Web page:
Civil unions

The Civil Unions Act 2004 came into force on 26 April 2005, and first ceremonies were celebrated on 29 April 2005. This Act introduced a new form of legal relationship. Two people aged 18 years and over, whether of opposite or the same sex, can enter into a civil union provided they are not currently married to, or in a civil union with, someone else. People aged 16 and 17 years must have their guardian’s consent to enter a civil union. A couple who are currently married can transfer their relationship to a civil union. An opposite-sex couple in a civil union can transfer their relationship to a marriage. As in the past, a same-sex couple cannot enter into a marriage.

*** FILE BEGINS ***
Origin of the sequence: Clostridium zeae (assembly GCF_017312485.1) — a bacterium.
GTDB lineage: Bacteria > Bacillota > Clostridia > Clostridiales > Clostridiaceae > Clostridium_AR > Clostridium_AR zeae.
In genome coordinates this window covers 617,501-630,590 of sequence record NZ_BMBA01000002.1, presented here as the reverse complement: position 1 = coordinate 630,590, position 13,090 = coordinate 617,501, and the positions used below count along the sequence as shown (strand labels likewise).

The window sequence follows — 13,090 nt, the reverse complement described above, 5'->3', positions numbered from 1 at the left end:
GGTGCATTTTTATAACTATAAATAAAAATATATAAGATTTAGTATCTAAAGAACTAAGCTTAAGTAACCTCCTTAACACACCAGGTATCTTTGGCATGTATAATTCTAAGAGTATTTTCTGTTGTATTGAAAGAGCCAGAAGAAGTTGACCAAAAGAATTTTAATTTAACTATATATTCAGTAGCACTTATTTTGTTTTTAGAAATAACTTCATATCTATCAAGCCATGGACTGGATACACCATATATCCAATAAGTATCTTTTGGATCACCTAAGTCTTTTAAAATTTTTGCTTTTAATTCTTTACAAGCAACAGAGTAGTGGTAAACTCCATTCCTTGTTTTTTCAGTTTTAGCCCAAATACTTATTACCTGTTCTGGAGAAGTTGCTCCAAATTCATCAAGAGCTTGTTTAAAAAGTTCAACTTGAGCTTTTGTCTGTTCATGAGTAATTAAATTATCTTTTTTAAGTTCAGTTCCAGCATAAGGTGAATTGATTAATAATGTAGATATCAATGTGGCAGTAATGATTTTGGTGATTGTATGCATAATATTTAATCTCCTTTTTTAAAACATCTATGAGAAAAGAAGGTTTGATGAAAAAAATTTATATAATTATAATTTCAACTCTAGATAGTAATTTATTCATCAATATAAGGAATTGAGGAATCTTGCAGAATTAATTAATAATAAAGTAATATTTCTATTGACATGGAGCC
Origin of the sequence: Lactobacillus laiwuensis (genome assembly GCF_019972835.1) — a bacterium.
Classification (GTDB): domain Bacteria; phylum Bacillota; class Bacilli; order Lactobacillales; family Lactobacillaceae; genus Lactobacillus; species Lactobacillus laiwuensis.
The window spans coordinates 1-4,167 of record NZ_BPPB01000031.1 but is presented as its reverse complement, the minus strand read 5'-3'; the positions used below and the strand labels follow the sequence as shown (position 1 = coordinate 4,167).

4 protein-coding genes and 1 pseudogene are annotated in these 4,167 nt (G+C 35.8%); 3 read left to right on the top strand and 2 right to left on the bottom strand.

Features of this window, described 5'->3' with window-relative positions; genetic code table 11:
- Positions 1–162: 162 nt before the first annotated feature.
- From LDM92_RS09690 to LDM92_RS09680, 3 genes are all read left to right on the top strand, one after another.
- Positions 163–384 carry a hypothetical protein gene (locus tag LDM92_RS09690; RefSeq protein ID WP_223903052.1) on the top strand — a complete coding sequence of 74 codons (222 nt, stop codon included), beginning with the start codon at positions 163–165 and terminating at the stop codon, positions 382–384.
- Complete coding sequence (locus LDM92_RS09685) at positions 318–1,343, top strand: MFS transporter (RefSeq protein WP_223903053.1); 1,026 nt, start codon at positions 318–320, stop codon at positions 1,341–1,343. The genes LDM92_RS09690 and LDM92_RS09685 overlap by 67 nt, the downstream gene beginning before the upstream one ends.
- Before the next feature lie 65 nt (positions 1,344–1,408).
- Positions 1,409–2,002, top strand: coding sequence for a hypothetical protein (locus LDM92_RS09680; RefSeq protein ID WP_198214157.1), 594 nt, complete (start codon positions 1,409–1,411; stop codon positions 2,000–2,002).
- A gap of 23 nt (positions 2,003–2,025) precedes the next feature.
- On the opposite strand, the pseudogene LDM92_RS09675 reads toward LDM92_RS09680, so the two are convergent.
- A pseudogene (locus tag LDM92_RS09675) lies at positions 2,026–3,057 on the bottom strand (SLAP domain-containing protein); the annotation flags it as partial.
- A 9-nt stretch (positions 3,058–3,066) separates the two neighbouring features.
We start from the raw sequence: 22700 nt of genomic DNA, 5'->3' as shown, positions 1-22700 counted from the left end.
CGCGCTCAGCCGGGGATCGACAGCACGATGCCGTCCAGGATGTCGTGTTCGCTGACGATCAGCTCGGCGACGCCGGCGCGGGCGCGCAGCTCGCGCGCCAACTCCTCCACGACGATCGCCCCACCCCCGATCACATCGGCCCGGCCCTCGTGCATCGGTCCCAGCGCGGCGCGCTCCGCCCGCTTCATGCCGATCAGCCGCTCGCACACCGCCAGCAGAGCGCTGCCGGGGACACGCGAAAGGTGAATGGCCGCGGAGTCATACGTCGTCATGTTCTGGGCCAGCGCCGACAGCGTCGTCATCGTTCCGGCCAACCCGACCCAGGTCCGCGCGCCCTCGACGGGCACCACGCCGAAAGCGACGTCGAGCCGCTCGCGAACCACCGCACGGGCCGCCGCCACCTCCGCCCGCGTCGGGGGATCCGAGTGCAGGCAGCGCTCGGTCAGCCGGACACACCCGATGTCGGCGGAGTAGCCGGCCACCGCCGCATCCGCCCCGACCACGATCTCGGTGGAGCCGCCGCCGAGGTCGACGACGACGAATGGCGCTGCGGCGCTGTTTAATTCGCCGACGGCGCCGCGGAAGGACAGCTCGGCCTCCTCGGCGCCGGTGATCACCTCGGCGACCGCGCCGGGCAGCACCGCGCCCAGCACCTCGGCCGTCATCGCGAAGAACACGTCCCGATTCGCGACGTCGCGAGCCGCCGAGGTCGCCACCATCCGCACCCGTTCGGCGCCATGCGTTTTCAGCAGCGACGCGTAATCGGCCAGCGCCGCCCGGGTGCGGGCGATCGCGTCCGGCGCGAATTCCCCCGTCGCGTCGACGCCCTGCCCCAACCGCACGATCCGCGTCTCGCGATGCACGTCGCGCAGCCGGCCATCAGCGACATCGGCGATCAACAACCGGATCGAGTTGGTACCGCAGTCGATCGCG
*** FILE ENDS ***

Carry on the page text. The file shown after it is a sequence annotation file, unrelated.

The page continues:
In 2010, there were 273 civil unions registered to New Zealand residents. These comprised 200 same-sex unions (127 female and 73 male) and 73 opposite-sex unions.

To 31 December 2010, there have been a total of 1,851 civil unions registered to New Zealand residents. Of these, 1,453 (78 percent) were same-sex civil unions. In the same period, a further 363 civil unions were registered in New Zealand to overseas residents. Eighty-seven percent were same-sex civil unions.

Divorces

In 2010, 8,874 marriage dissolution orders were granted by the Family Court, up slightly from the 2009 total of 8,737.

In 1981, there was a sharp increase in divorces following the passing of the Family Proceedings Act 1980. This allowed for the dissolution of marriage on the grounds of irreconcilable differences. Divorces recorded a temporary high of 12,395 in 1982. Subsequently, both the number and rate of marriage dissolutions dropped, but the trend was upward again from the late 1980s to 2004. In the last decade, there has been an average of 9,800 marriage dissolutions per year, varying from 10,609 in 2004 to 8,737 in 2009.